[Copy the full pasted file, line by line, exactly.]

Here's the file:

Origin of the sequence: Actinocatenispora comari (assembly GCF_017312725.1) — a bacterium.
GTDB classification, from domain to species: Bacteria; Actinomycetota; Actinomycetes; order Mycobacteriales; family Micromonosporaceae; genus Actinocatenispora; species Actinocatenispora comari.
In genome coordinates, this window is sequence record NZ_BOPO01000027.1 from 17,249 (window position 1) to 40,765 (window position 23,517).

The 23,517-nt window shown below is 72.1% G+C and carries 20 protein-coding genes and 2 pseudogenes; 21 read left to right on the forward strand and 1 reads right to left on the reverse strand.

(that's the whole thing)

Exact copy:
Origin of the sequence: Actinocatenispora comari (assembly GCF_017312725.1) — a bacterium.
GTDB classification, from domain to species: Bacteria; Actinomycetota; Actinomycetes; order Mycobacteriales; family Micromonosporaceae; genus Actinocatenispora; species Actinocatenispora comari.
In genome coordinates, this window is sequence record NZ_BOPO01000027.1 from 17,249 (window position 1) to 40,765 (window position 23,517).

The 23,517-nt window shown below is 72.1% G+C and carries 20 protein-coding genes and 2 pseudogenes; 21 read left to right on the forward strand and 1 reads right to left on the reverse strand.